Donald Trump Has Reached 'Last Stop' Before Indictment: Kirschner

Donald Trump is at the "last stop before an indictment" in the investigation into his election affairs in the 2016 presidential campaign by the Manhattan district attorney, Glenn Kirschner has said.

The former federal prosecutor turned legal analyst said that being invited to testify in front of a grand jury is the final step before charges are brought in the overwhelming majority of cases. Trump's attorney confirmed on Thursday that such an invitation had been extended, but didn't say whether his client would accept it.

The former president is being investigated by the Manhattan district attorney, Alvin Bragg, over his alleged involvement in hush money payments made to adult film star Stormy Daniels by Trump's then-lawyer Michael Cohen.

If charges are brought, it would make Trump the first former president to be indicted, and could have a detrimental impact on his hopes of retaking the presidency in the 2024 race, where he remains the only big name to have declared his candidacy in the Republican primaries so far.

Donald Trump CPAC
Donald Trump speaks to reporters before his speech at the annual Conservative Political Action Conference (CPAC) at Gaylord National Resort & Convention Center on March 4, 2023, in National Harbor, Maryland. Trump could be indicted in a matter of days over allegations of hush money payments during the 2016 presidential campaign. Anna Moneymaker/Getty Images

Joseph Tacopina, a Trump attorney, confirmed that the Manhattan district attorney had offered an invitation his client to testify next week.

"To me, it's much ado about nothing," Tacopina told the Associated Press, noting that he felt there was no legal basis for the case. "It's just another example of them weaponizing the justice system against him. And it's sort of unfair," he added.

After the New York Times first published news of the invitation to testify, Trump laid into Bragg on his Truth Social media platform, claiming the investigation was "a political witch-hunt."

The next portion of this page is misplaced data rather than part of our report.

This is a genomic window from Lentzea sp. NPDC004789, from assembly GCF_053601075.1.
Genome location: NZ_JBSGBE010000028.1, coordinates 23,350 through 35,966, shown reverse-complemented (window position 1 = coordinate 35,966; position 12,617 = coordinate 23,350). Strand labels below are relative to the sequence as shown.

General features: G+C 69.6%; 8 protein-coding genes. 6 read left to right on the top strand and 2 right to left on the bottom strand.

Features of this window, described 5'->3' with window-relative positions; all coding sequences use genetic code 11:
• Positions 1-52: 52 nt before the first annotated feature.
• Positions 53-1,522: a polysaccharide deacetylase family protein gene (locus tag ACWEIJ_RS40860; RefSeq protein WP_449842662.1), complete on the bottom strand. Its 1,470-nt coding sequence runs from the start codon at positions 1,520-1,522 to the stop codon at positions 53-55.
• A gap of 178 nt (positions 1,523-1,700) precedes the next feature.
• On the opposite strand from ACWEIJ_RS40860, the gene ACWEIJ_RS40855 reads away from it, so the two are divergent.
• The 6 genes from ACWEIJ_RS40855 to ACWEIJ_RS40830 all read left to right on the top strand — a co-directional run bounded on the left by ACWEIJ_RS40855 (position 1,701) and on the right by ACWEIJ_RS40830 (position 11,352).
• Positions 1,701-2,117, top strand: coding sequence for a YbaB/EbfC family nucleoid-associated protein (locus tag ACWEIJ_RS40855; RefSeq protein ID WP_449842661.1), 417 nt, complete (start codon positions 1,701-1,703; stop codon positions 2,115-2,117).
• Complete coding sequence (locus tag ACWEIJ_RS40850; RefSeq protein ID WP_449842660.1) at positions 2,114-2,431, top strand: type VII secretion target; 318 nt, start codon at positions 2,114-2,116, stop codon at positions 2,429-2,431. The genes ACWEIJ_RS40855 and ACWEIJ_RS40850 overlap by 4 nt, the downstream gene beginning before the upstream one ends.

Speaking to MSNBC on Thursday night, Kirschner—who spent 24 years in the U.S. Attorney's Office—said: "The last step in any grand jury investigation is typically inviting a defendant to testify."

He noted this wasn't done in all cases, such as those involving violent crime, but that it was more common in white-collar crime cases, adding: "99 times out of 100, this is the last stop before an indictment."

"Of course, Trump has proven himself to be a one-in-a-hundred kind of guy when it comes to avoiding accountability, so I don't think anyone is counting the indictment chickens yet," Kirschner commented.

Newsweek has reached out to Trump via email for comment.

Daniels, whose real name is Stephanie Clifford, was allegedly paid by Cohen in 2016 to stay quiet about her supposed involvement with Trump while the presidential campaign was ongoing. Cohen has said under oath and in print that he was reimbursed by Trump.

In 2018, Daniels' defamation lawsuit against Trump was dismissed and led to her paying him $300,000 in legal fees.

Meanwhile, the district attorney for Atlanta, Georgia, signaled a decision on a two-year investigation into Trump and his allies' efforts to overturn the 2020 election was imminent. A Department of Justice special counsel is also investigating those efforts, as well as the handling of classified documents in his Mar-a-Lago, Florida, residence.

Kirschner explained that prosecutors at this stage don't subpoena the soon-to-be defendant as it would be "a hollow exercise" as they could plead the fifth amendment, which gives U.S. citizens the right against self-incrimination—something he believed Trump would do.

"We often will invite somebody to testify before we ask the grand jury to vote out an indictment because we give the target of the investigation the opportunity to explain why maybe the prosecutors have it wrong; [why] he didn't do anything wrong; [why] he didn't commit any crimes."